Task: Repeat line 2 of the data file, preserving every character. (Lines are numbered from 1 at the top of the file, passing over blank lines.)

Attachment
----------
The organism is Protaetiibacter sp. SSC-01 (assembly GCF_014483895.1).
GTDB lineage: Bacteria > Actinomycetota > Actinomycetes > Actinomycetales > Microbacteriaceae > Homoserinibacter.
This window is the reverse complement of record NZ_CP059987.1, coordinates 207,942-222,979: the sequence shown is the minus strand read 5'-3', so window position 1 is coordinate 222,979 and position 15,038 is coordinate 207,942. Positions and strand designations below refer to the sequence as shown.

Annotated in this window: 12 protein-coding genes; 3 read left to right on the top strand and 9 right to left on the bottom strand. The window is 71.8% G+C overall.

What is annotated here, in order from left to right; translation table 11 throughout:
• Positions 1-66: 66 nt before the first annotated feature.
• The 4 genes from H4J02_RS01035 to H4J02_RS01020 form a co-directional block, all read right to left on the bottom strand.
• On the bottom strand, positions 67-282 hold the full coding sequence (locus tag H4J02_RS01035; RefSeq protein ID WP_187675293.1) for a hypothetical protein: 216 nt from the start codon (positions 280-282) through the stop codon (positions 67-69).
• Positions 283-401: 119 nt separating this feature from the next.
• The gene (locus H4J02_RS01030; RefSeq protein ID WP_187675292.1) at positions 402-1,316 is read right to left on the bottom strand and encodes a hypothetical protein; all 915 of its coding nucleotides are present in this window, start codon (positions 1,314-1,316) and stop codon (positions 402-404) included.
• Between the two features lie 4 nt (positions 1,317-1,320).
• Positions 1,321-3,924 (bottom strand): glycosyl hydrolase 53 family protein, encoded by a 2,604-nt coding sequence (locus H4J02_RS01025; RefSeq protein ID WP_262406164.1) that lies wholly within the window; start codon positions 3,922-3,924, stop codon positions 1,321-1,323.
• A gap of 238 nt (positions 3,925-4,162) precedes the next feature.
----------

GTDB lineage: Bacteria > Actinomycetota > Actinomycetes > Actinomycetales > Microbacteriaceae > Homoserinibacter.